50 years ago this week: Friday, February 23, 1962

THE 545-ton motor vessel Kingsgate, of Hull, ran aground on a sandbank in Goswick Bay, north of Holy Island, about 10 o’clock on Saturday night.

Built on the Tyne she was sailing in ballast from Montrose to Sunderland.

The moonlight rescue started from land and sea after coastguards had seen the distress parachute fired from the vessel’s deck and her SOS was picked up.

Holy Island and Berwick boat crews put to sea but the latter was recalled before leaving the harbour.

Coastguards led the Life Saving Apparatus (LSA) crew, which travelled by tractor across several miles of sand guided by the lights of the coaster.

The Holy Island lifeboat was forced to stand off but the land crew managed to get a 100-yard line aboard on the second attempt.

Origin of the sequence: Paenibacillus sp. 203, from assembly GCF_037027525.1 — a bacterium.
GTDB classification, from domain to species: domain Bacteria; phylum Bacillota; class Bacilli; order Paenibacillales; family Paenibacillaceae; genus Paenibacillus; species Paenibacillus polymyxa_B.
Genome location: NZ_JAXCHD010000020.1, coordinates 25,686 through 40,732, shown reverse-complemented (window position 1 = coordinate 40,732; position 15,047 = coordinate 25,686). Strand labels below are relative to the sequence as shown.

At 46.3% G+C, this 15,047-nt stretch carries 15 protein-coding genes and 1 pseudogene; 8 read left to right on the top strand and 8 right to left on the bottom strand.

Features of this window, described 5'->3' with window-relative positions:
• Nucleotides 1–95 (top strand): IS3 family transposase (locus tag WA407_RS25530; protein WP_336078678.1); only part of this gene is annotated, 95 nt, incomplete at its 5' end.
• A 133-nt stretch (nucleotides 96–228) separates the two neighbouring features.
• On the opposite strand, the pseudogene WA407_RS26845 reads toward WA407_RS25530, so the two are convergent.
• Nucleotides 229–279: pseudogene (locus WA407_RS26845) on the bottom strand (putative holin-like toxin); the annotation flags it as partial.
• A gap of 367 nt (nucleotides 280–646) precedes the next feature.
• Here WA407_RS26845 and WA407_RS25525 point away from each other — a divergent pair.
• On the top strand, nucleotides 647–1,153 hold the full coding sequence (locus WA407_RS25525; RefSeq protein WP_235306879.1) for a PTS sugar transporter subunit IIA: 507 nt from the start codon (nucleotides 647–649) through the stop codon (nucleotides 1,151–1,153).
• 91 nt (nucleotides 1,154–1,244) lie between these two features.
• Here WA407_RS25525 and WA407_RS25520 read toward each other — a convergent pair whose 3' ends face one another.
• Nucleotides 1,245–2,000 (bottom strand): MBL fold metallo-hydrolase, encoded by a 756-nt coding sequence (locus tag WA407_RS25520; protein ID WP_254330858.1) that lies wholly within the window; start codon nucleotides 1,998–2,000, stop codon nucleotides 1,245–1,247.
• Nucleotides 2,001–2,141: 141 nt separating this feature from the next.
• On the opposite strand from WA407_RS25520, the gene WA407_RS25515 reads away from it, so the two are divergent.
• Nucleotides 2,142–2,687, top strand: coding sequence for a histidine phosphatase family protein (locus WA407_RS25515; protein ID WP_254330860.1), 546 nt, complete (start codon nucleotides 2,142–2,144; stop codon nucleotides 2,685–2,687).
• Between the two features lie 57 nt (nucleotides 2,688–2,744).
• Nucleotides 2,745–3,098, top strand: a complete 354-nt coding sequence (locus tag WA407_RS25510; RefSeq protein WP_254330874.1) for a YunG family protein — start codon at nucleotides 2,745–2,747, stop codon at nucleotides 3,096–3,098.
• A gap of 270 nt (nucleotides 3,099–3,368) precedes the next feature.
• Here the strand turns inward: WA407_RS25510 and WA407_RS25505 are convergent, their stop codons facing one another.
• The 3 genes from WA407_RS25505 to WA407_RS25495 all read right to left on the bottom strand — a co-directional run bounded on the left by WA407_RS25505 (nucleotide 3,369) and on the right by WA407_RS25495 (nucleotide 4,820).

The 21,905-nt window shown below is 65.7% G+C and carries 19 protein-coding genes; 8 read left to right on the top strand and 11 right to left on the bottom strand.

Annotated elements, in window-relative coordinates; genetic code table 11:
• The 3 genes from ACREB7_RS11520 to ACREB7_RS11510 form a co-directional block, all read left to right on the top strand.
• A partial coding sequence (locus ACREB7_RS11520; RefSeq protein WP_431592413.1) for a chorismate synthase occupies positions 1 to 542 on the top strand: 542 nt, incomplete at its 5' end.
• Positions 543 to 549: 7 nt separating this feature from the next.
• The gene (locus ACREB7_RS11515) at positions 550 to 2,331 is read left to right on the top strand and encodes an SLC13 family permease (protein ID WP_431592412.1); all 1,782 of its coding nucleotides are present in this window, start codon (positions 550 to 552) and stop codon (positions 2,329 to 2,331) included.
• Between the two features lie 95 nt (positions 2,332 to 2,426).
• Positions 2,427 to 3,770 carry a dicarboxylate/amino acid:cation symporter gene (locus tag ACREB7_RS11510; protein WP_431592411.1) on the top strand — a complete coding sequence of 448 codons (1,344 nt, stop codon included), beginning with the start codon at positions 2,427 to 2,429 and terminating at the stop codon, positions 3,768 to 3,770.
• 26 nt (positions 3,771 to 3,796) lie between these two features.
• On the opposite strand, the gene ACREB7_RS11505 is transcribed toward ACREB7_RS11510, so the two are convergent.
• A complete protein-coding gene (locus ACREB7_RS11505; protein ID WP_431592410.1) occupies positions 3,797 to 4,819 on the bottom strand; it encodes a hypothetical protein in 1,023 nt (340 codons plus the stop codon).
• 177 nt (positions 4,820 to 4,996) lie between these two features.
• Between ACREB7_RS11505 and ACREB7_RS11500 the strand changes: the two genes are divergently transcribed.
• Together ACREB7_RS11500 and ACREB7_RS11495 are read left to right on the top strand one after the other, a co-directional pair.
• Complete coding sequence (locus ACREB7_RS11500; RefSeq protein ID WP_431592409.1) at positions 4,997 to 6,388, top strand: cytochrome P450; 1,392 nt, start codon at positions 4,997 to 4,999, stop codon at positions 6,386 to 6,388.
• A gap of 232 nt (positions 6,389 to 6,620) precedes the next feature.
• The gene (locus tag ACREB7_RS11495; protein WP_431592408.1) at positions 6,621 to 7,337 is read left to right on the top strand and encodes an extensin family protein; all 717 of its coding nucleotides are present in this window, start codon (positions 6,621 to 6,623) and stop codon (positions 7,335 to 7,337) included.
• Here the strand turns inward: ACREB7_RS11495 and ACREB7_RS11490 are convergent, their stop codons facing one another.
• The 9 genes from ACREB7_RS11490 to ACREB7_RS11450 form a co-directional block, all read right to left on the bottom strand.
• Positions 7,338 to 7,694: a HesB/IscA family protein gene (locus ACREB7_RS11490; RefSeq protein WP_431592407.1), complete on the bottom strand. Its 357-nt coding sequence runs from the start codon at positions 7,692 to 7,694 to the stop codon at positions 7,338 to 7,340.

Then they brought six of the crew ashore.

The rescued men were George Madill, AB Leonard Sprawks, AB George Mummery, Percy Howard, AB David Watt and Tony Skroyles.

Soaked and shivering they were taken back to Holy Island on the tractor.

The rescue almost cost the life of the 60-year-old cook Percy Howard, who told a reporter: “The line was tied to the mast. As I got into the buoy I took a headlong launch into the seas and went under.

“I was gasping for breath and almost semi-conscious as I felt myself being dragged through the icy water.

“Then someone grabbed me.”

Howard’s rescuer was PC Jack Douglas, of Scremerston, who had joined the LSA team after a journey across the sands from Goswick Fishery on his motorcycle.

He waded out almost neck-deep in the surf to grab hold of the cook.

“I could see this seaman was in real trouble,” said PC Douglas.

“The other men were busy operating the apparatus so I decided to wade out to him.”